This EP opens with a spoken word performance, backed by eerie, atmospheric synth sounds, gradually fading into a perfect anarcho-punk jam on the more experimental end of the subgenre. It’s a public shrugging off of shame, with Rosie Davis repeating the song’s title at the end, the instrumentation dropping out to bring focus to the message. The catchy “War Aesthetic” is more straightforward punk, with charmingly bratty, sing-song vocals. Closer “Garden Song” is distinctly more mellow, with minimal instrumentation and beautiful vocals, like a darker, more unpolished Vivian Girls. This record is a deft amalgamation of peace punk, post-punk, and avant-garde art-punk—all the more remarkable that it’s a solo project. Davis, a Halifax, Nova Scotia punk veteran, passed away before the record could see the light of day. La Vida Es Un Mus continued with plans for the release, with proceeds going to Davis’ family.
Men and Their Work
Perfect name aside, this full-length debut from Portland trio All Hits manages to sound like an ’80s post-punk classic and a modern masterpiece all at once. With precise instrumentation—ringing guitars, intense bass, and strong, minimal drumming—this album has such a strong, cohesive sound, with all three members trading vocal duties in a range of styles. They rail against power imbalances, the toxicity of winner-takes-all masculinity, war, the state, and scene politics. Their no-nonsense vocal delivery bears comparison to The Raincoats, though the cold, straightforward delivery on “Kickback” brings to mind the cool-girl controlled exasperation of Kim Gordon. “Kickback” is a perfect clapback against bad actors in a punk scene, with lines like, “Keeping quiet for social clout/ That’s not what I’m about.” “Class Traitor” is sludgier and a bit weirder—perhaps a nod to The Wipers—with a fat bass line and sharp drumming; its anti-cop message, complete with shouts of “pig man,” make it all the more lovable.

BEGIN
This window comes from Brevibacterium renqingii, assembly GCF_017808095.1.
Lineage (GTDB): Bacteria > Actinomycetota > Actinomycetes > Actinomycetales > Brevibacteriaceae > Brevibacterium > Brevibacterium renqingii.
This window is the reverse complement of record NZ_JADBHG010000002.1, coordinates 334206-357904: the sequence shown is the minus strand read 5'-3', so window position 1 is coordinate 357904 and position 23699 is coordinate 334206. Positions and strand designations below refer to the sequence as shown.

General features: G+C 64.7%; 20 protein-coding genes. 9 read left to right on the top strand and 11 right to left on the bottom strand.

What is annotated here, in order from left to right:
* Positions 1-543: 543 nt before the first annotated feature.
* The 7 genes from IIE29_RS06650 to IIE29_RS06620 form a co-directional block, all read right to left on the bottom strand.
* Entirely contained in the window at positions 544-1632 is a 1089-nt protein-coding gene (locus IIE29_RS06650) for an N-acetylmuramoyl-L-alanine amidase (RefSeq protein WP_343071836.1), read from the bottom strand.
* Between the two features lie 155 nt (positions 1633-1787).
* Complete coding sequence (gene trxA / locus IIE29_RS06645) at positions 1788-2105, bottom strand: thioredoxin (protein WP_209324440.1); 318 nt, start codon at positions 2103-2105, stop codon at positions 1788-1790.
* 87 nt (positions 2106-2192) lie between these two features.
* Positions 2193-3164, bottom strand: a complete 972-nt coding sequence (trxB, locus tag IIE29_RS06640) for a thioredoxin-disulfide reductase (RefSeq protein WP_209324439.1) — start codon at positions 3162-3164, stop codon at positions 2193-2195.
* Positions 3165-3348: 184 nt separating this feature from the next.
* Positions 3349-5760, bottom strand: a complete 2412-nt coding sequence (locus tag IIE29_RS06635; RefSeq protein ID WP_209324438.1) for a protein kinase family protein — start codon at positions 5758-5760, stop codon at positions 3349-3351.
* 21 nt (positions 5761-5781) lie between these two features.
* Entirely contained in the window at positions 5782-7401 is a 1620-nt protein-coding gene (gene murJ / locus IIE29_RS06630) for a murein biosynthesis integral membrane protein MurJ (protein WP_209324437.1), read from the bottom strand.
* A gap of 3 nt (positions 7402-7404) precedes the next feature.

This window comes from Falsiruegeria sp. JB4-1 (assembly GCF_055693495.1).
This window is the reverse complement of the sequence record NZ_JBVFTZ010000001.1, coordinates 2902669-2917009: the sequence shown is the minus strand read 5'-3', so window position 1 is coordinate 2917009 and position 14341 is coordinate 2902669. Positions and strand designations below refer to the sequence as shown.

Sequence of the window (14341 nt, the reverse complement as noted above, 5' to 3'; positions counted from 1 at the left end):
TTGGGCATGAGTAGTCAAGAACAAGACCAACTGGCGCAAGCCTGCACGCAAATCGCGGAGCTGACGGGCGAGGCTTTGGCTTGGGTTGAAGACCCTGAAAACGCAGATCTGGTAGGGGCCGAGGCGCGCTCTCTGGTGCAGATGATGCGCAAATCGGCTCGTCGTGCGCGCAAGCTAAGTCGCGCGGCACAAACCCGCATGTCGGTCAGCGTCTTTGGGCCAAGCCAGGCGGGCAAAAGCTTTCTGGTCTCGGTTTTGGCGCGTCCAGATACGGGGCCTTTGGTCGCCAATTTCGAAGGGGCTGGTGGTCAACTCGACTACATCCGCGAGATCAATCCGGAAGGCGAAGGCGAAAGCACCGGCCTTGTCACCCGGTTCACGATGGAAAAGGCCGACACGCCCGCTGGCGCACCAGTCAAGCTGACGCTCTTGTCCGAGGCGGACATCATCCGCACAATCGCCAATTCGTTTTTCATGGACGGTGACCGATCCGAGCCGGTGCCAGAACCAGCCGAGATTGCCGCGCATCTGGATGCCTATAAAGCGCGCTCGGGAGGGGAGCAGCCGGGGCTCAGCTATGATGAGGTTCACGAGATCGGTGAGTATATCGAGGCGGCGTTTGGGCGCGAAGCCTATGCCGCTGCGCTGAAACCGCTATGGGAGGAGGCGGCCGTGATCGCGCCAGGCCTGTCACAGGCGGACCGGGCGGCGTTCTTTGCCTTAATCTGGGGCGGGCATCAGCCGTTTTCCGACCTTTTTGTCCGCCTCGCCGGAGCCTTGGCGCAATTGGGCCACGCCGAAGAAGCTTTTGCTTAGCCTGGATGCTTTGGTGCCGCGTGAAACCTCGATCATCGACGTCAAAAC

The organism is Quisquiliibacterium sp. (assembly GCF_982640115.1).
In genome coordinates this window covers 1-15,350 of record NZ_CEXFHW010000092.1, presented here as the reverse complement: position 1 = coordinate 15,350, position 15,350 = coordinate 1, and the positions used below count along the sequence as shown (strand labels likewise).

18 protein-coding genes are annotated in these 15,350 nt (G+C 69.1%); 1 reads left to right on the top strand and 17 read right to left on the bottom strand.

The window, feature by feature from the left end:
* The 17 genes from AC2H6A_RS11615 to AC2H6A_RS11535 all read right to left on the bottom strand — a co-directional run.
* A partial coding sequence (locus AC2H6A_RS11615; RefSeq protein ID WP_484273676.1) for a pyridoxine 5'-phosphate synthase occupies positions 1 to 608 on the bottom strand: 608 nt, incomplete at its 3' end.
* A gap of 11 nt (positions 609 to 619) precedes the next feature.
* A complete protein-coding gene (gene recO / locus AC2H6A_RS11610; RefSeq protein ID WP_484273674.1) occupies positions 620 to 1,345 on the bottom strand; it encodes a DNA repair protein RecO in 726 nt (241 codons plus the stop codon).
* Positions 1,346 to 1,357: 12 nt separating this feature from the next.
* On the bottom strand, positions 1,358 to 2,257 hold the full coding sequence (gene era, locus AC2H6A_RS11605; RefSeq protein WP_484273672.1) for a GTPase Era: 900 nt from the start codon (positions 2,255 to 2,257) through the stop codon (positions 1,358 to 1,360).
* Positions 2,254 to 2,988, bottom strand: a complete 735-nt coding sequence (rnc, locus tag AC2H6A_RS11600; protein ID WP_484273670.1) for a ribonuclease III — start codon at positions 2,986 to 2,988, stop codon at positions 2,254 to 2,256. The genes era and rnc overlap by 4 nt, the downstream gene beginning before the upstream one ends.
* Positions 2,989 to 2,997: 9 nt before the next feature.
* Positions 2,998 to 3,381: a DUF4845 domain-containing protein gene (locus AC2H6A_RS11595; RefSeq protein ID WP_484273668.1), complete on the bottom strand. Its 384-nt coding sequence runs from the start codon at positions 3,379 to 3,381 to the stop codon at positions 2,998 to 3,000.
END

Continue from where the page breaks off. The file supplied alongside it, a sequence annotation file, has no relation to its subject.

Jangly guitars, soft vocals, simple tales of heartbreak, and lyrics that would be at home in the subtitles of a French New Wave film (“Not quite a dream/ Not quite a memory/ Deja vu”): it must be twee. This mostly slow-moving record from San Francisco quartet Galore is lush bedroom pop. It’s a bit more low-energy than something like La Casa De Emma, though their more upbeat tracks, like “Lydia” or “Cucaracha” match that Chilean band’s vibe. Bright, guitar-heavy songs like “Lemon Tea” can certainly stand comparison to genre greats The Softies, while the earnest and melodic “Come Around” brings to mind personal faves Spider and the Webs. The subtle and sweet “Deja Vu” is perhaps the best song on offer, all tambourine, simple melody, and bittersweet longing.